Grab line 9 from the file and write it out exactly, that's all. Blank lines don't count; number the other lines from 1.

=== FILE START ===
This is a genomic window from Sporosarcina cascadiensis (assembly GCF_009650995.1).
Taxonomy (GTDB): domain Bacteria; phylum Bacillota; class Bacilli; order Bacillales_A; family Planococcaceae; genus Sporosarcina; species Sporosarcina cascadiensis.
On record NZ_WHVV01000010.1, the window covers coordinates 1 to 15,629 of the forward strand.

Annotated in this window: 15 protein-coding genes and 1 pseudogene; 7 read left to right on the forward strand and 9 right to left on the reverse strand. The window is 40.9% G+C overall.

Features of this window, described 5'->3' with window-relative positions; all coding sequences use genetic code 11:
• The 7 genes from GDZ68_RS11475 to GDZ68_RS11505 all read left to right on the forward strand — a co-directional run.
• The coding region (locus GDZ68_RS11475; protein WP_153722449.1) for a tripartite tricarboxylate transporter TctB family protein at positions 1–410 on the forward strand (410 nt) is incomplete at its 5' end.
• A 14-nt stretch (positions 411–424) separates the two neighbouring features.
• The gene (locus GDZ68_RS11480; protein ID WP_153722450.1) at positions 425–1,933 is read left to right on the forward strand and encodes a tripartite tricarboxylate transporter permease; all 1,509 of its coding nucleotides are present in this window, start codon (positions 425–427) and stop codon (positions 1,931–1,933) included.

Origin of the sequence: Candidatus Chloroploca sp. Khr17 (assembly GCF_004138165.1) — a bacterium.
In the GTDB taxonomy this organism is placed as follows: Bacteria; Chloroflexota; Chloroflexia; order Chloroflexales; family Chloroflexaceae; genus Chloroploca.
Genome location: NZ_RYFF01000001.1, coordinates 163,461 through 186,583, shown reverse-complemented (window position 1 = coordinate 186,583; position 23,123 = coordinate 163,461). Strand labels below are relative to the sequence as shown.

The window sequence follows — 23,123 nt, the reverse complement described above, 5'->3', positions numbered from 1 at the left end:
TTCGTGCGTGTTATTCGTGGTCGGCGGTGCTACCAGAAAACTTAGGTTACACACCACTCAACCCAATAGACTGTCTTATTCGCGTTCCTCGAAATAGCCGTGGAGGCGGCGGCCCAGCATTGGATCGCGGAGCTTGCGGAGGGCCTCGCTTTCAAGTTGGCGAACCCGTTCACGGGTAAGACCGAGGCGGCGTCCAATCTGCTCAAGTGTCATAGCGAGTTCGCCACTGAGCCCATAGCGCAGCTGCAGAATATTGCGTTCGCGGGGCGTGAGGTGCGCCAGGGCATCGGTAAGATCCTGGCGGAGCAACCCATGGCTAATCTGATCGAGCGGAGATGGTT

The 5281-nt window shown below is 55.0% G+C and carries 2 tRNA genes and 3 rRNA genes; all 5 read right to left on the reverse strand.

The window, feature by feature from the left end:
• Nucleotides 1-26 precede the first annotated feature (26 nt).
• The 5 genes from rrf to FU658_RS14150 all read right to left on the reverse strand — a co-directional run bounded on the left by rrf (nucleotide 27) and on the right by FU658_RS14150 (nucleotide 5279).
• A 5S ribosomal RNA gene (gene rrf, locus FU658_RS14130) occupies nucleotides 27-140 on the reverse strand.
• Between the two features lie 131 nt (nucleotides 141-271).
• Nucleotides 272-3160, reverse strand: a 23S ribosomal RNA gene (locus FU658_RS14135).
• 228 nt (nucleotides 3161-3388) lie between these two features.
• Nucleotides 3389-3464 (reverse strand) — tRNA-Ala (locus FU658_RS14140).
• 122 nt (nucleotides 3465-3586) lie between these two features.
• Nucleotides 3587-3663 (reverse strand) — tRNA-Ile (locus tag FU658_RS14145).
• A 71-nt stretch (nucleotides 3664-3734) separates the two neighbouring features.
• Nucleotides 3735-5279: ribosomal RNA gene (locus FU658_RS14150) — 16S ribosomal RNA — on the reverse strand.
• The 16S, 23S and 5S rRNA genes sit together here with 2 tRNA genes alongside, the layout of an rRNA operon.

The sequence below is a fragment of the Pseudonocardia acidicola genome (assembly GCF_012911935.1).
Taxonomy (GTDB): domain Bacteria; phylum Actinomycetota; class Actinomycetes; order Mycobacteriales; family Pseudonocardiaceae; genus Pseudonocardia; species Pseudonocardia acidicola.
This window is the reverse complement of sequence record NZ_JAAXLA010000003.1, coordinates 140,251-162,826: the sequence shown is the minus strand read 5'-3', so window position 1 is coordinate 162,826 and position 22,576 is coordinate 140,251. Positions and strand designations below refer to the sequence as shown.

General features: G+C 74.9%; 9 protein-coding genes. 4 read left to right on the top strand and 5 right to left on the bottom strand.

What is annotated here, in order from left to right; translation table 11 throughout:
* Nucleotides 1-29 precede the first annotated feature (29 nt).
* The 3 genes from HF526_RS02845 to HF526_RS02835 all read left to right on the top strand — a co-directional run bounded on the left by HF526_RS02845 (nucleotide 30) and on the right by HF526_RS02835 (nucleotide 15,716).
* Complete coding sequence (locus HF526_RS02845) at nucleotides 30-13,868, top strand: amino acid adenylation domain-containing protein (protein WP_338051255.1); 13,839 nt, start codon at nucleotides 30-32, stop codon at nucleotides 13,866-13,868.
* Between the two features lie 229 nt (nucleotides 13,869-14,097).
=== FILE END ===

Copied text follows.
• The gene (locus GDZ68_RS11480; protein ID WP_153722450.1) at positions 425–1,933 is read left to right on the forward strand and encodes a tripartite tricarboxylate transporter permease; all 1,509 of its coding nucleotides are present in this window, start codon (positions 425–427) and stop codon (positions 1,931–1,933) included.